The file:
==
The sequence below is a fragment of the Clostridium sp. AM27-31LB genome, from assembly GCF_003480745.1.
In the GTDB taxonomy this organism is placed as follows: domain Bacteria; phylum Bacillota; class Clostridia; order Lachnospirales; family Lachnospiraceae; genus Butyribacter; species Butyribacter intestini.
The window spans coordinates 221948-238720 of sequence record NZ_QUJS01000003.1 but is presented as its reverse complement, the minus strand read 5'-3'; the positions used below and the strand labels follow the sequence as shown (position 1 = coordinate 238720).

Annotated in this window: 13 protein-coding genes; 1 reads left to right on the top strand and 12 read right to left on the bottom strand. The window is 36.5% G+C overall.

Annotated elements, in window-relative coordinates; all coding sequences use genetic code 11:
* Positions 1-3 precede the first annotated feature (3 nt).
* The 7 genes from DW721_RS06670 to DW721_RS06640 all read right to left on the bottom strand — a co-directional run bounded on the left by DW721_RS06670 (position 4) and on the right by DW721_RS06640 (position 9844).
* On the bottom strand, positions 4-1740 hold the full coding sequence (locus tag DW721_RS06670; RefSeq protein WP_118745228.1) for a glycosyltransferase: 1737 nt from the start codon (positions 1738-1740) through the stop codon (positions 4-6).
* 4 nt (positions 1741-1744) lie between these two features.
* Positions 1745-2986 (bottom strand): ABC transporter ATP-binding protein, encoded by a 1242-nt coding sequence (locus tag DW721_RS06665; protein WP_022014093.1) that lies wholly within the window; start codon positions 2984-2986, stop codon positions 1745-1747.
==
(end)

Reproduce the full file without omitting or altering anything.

The sequence below is a fragment of the Clostridium sp. AM27-31LB genome, from assembly GCF_003480745.1.
In the GTDB taxonomy this organism is placed as follows: domain Bacteria; phylum Bacillota; class Clostridia; order Lachnospirales; family Lachnospiraceae; genus Butyribacter; species Butyribacter intestini.
The window spans coordinates 221948-238720 of sequence record NZ_QUJS01000003.1 but is presented as its reverse complement, the minus strand read 5'-3'; the positions used below and the strand labels follow the sequence as shown (position 1 = coordinate 238720).

Annotated in this window: 13 protein-coding genes; 1 reads left to right on the top strand and 12 read right to left on the bottom strand. The window is 36.5% G+C overall.

Annotated elements, in window-relative coordinates; all coding sequences use genetic code 11:
* Positions 1-3 precede the first annotated feature (3 nt).
* The 7 genes from DW721_RS06670 to DW721_RS06640 all read right to left on the bottom strand — a co-directional run bounded on the left by DW721_RS06670 (position 4) and on the right by DW721_RS06640 (position 9844).
* On the bottom strand, positions 4-1740 hold the full coding sequence (locus tag DW721_RS06670; RefSeq protein WP_118745228.1) for a glycosyltransferase: 1737 nt from the start codon (positions 1738-1740) through the stop codon (positions 4-6).
* 4 nt (positions 1741-1744) lie between these two features.
* Positions 1745-2986 (bottom strand): ABC transporter ATP-binding protein, encoded by a 1242-nt coding sequence (locus tag DW721_RS06665; protein WP_022014093.1) that lies wholly within the window; start codon positions 2984-2986, stop codon positions 1745-1747.